All sales reps in your team should know the standards and approaches that are applied in your company and be able to use the core tools. For example, if you have a CRM system, create a series of video lessons on how to use it; if you require your employees to submit a weekly report on the work they’ve done, make electronic instructions on how to create one, so you won’t have to explain every time what you expect to get.
A real-life example:
At iSpring, the sales process is based on a pipeline. The pipeline is an individual planner of a sales funnel for each employee. It looks like a table with many columns such as Buffer, Decision-maker’s Approval, or Feedback — in other words, it contains information on the most important touchpoints of a deal.
It’s crucial for the employees to be able to add new deals to the pipeline, correctly fill in the client’s cards, and set up activities, so there’s a detailed course that explains every step for a new pipeline user. It contains text instructions with screenshots and two video tutorials: one explains the principles of the pipeline and the other shows how to fill in the information.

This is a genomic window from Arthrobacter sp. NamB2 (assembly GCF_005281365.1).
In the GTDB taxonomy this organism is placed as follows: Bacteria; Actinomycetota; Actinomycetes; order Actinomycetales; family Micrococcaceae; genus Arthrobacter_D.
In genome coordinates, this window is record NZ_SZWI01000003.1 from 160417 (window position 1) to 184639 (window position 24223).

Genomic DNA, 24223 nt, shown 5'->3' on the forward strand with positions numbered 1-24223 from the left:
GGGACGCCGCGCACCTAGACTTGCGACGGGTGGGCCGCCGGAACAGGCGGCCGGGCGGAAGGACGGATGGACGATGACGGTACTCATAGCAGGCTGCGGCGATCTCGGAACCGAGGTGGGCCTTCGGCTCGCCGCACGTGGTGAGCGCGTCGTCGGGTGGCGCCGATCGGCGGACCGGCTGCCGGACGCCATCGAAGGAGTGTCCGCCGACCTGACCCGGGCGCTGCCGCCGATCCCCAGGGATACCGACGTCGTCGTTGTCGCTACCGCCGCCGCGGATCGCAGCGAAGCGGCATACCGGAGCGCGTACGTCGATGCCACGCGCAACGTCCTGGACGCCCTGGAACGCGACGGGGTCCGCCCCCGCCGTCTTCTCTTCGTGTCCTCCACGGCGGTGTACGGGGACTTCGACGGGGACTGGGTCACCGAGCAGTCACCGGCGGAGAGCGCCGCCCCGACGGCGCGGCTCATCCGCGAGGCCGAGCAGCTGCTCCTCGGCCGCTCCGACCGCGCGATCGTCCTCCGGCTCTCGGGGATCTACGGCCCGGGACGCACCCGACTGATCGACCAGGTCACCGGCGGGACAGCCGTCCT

There’s also a series of video tutorials on using the CRM and a course that teaches how to set goals and efficiently organize a workday so the employees get the maximum results.
Use case #4: Specifics of the industry
eLearning works great when you need to pass on your expertise on the nuances of sales in your company or the industry your company works in. Sales techniques are based on universal principles, but the work of a salesperson differs significantly depending on the industry.
A real-life example:
In the field of software sales, for example, the main tool of sales reps at iSpring is their voices. That’s why one of the obligatory e-courses for iSpring sales reps is dedicated to phone calls.